Kukla's Korner Hockey
from Mark Spector of Sportsnet,
After Game 1 Canucks coach Alain Vigneault complained that the St. Louis Blues weren’t just skating through Roberto Luongo’s crease and bumping into him a couple of times, they were spraying him with (gasp!) snow.
“I’m embarrassed to talk about that. It’s ridiculous. Nonsense,” said St. Louis winger Keith Tkachuk. “There is no way our game plan is to go out and try to spray their goalie. You have to stop on the puck - just in case he tries to play it.
“You can tell the game has changed over my 17-year career, when you complain about something like that. As opposed to runnin’ someone from behind or starting a brawl.”
from the CP via TSN,
The speed the Pittsburgh Penguins brought at them shift after shift, period after period, shouldn’t surprise the Philadelphia Flyers—they’ve see it from Sidney Crosby, Evgeni Malkin and Jordan Staal 20 times over the past two seasons.
The fatigue and frustration it caused, and maybe the lack of discipline it provoked? The Flyers didn’t seem prepared for that, and already they find themselves in a likely must-win playoff Game 2 against the Penguins.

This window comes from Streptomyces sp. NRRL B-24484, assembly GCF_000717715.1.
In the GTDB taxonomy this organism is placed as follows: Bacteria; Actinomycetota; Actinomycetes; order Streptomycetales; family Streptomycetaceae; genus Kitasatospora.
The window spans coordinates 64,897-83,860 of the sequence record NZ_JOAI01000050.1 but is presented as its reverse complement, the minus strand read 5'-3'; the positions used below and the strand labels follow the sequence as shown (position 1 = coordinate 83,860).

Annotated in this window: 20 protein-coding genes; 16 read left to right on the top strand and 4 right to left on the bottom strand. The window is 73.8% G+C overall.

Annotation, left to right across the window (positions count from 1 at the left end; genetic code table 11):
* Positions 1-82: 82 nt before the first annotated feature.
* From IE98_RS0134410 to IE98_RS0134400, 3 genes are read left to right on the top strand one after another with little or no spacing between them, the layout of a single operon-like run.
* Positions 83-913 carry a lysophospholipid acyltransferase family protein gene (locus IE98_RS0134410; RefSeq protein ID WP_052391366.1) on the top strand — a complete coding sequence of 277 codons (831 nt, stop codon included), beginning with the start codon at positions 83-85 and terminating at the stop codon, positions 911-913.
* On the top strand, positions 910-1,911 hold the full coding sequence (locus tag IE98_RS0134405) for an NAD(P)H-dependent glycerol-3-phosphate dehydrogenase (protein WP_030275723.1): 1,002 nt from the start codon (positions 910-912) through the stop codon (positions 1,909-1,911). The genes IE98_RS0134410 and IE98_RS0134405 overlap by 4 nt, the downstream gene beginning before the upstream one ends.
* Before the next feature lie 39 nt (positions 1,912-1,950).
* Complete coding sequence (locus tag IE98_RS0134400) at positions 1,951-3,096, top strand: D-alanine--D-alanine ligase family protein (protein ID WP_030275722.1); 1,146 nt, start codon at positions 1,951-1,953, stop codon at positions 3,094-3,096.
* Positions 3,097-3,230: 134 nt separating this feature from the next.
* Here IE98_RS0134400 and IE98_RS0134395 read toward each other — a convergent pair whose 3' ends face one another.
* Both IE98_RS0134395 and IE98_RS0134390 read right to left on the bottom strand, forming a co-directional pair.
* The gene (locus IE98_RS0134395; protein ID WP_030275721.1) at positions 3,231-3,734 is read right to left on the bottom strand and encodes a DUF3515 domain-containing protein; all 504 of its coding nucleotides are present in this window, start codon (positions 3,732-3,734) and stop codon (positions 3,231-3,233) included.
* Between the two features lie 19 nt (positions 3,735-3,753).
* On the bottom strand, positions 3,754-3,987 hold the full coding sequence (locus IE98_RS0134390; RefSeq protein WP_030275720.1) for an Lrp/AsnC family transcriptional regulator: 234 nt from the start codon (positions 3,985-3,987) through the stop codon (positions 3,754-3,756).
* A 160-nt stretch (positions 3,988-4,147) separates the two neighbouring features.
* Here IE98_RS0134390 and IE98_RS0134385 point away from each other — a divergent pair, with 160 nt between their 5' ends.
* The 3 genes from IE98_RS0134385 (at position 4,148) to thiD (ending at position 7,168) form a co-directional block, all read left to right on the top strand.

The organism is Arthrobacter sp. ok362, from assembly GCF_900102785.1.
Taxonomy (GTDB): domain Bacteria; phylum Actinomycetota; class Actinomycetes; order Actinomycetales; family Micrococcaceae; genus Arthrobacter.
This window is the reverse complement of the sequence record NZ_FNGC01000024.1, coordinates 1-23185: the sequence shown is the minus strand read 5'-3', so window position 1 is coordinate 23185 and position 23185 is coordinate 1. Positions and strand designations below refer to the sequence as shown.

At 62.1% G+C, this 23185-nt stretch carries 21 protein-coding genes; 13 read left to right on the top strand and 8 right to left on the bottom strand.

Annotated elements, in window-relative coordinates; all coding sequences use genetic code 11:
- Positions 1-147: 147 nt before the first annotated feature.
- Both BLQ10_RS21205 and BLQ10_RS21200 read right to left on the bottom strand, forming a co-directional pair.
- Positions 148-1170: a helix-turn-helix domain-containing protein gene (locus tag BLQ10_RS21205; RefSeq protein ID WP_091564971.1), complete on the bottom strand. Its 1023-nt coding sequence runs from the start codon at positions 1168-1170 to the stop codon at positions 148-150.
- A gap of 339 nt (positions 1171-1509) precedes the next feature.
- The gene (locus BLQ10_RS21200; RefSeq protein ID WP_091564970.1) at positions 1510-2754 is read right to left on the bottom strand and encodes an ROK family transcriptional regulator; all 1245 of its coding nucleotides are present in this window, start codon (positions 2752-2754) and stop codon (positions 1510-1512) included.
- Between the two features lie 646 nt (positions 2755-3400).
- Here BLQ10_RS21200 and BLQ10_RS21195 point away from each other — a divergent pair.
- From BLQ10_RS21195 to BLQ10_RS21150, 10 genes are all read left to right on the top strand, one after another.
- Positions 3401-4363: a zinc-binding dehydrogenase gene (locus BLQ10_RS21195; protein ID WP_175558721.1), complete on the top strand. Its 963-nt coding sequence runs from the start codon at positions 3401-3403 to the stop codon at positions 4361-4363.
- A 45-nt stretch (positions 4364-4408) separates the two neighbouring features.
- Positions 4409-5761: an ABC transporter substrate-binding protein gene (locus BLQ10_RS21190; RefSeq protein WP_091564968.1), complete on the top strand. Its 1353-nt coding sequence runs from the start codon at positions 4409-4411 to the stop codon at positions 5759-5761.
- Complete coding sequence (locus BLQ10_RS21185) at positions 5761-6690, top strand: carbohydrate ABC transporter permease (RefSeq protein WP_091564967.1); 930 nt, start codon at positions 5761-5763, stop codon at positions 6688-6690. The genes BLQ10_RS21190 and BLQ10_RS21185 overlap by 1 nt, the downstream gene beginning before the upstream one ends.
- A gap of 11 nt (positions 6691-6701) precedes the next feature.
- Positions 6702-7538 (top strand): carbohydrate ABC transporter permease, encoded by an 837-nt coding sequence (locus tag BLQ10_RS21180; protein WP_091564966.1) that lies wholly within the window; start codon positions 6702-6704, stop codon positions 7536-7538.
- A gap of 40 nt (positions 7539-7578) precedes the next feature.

The Flyers, just as they couldn’t during last season’s one-sided Eastern Conference finals, didn’t handle anything the confident and under-control Penguins brought at them during a 4-1 Pittsburgh victory in Game 1 on Wednesday night.
from Larry Wigge of NHL.com,
Every member of the Detroit Red Wings came to the rink Thursday morning clean shaven. That’s right. No playoff beards.
To a man and to coach Mike Babcock that’s the first motivational tool the defending Stanley Cup champions feel they need to show the hockey world that they are ready. They are not the team that had leaky goaltending or fell from the NHL’s best team defensively a year ago to a tie for 19th this season.
When asked if his team would be more preoccupied with getting their game in the moment, trying to stop Rick Nash, who had hat tricks against Detroit on Jan. 27 and March 7, or in trying to get rookie goalie Steve Mason off his game, Wings captain Nicklas Lidstrom kept the answer in-house.
continue for more on Detroit & Columbus…
from Damian Cox at ESPN,
This time, the pressure is all on the Bruins, and if they don’t treat the Canadiens like so much snow to be brushed off their skates, well, it will be the 2009 Eastern Conference champions who will suddenly appear more vulnerable than imposing.
Even the Bruins seem to understand that anything short of an impressive performance against the Habs will make them seem weaker.